In spite of the stench of sweating bodies and the irritation of thumping music mixed with grunting noises emitted by Neanderthal-looking weightlifters, many of us go to the gym regularly hoping to get healthy. Sure, we could exercise outside instead-we could jog on the streets -but we choose the gym to dodge heat in summer and ice in winter, to avoid inhaling carbon monoxide fumes from passing cars, to elude exposure to ambient industrial pollution. We go to the gym because it appears to be a safe place to exercise.
But safety at the gym, it seems, is just an illusion. Several years ago, the news was filled with stories about germs being spread at gyms by sick individuals who left their bacteria on exercise machines for the next user to acquire, not to mention the germs passed around on team sport equipment. Now, new research tells us that the air inside of the gym might not be any better than the air on the traffic-filled street outside. Gyms, in fact, have very high levels of indoor pollution.1 Reynolds, Gretchen. “The Bad Air in Our Gyms.” 5 November 2014. The New York Times. 7 November 2014. http://well.blogs.nytimes.com/2014/11/05/the-bad-air-in-our-gyms
The research, just published in the journal Building and Environment, comes out of the University of Lisbon in Portugal and the Technical University of Delft in Holland.2 Ramos, C.A., Wolterbeek, H.T., and Almeida, S.M. “Exposure to indoor air pollutants during physical activity in fitness centers.” December 2014, Volume 82. Building and Environment. November 2014. http://www.sciencedirect.com/science/article/pii/S03601323140028567 The scientists placed air quality monitors in weight rooms and exercise areas in 11 gyms and took measurements of pollution levels during the most crowded hours. The machines were set to measure amounts of common contaminants such as carbon monoxide, carbon dioxide, ozone, various chemicals, and dust.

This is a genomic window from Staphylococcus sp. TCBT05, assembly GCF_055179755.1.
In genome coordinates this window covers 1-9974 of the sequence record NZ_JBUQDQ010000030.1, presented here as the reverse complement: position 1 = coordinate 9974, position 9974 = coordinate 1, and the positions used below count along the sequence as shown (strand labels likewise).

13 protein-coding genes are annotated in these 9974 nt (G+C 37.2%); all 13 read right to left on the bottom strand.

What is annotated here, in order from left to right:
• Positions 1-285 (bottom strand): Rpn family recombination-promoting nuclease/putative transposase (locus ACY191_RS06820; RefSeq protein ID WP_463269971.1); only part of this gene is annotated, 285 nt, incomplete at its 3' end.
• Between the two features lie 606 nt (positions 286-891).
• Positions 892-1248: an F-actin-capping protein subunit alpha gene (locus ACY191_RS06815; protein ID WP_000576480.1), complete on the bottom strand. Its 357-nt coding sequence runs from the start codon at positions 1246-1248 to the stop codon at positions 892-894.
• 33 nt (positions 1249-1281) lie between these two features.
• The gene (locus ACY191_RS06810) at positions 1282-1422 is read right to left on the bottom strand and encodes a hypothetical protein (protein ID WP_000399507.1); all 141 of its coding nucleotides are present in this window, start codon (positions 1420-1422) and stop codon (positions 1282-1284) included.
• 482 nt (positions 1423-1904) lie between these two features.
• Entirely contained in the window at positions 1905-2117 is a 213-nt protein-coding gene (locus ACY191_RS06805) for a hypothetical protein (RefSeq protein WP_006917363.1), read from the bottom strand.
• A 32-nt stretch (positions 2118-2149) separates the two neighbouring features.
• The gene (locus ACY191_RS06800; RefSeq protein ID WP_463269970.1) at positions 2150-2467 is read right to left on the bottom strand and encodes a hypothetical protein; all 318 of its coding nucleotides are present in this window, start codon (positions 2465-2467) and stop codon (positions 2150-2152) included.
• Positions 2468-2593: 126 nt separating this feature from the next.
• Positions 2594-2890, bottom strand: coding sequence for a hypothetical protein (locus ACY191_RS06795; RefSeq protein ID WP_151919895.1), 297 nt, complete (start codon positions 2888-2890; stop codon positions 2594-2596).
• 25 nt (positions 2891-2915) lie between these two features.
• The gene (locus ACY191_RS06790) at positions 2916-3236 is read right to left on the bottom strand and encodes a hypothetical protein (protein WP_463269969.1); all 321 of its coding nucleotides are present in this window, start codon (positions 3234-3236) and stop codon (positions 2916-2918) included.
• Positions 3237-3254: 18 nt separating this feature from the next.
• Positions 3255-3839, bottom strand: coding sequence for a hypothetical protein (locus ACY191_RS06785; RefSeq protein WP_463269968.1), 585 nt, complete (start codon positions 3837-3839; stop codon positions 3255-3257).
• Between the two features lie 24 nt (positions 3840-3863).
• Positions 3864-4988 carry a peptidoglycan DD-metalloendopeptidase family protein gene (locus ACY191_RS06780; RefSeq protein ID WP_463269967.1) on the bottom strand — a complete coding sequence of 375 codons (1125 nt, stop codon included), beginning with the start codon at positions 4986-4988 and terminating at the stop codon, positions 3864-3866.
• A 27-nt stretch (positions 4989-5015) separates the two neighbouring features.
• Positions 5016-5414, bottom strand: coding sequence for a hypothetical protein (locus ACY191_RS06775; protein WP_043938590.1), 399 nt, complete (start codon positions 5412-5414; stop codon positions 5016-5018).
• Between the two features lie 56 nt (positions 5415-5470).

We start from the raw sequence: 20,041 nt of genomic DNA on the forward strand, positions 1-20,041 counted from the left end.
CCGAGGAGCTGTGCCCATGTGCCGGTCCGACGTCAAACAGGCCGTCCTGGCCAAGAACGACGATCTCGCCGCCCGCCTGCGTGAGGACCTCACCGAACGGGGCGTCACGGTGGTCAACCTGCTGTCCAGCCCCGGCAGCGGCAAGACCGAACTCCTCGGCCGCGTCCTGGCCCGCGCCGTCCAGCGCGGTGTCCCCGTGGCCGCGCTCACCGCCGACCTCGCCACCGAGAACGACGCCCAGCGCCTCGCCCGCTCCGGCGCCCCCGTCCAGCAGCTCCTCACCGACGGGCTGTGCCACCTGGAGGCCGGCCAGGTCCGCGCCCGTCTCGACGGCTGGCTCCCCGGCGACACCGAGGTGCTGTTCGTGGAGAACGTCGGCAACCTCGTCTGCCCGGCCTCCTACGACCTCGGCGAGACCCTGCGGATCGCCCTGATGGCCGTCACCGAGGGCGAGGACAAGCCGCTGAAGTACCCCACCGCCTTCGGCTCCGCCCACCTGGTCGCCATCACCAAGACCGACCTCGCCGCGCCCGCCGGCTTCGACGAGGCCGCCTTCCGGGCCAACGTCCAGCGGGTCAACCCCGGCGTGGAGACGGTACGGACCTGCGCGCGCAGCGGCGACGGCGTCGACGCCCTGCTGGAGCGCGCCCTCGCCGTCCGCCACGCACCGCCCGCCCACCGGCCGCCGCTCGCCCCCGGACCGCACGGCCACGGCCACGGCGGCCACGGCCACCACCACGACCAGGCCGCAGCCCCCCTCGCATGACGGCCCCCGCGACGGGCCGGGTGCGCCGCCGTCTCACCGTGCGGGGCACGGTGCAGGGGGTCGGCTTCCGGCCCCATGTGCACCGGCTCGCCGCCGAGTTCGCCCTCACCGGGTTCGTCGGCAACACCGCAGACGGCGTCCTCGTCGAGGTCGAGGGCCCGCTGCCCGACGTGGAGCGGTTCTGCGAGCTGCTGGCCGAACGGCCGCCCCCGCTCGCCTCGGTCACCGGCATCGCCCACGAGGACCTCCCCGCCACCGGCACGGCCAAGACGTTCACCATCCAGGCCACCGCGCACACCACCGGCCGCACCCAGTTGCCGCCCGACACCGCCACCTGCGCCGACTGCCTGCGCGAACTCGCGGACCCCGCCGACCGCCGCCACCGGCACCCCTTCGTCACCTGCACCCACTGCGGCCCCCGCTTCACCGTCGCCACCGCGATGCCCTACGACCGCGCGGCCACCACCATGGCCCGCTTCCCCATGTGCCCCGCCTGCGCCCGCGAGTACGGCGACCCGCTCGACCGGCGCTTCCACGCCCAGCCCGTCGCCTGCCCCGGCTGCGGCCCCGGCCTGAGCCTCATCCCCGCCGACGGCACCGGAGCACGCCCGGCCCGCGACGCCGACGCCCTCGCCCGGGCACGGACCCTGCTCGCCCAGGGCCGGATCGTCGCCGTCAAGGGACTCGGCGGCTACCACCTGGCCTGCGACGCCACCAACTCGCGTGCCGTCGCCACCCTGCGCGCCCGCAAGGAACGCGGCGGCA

After gathering the initial data, the researchers selected three gyms where they let the monitors run round the clock to collect more in-depth data. The results were shocking, especially because of the high levels of formaldehyde recorded. There were also very high levels of carbon dioxide and dust. In fact, in all cases, the level of these pollutants significantly exceeded the European standards for healthy indoor air.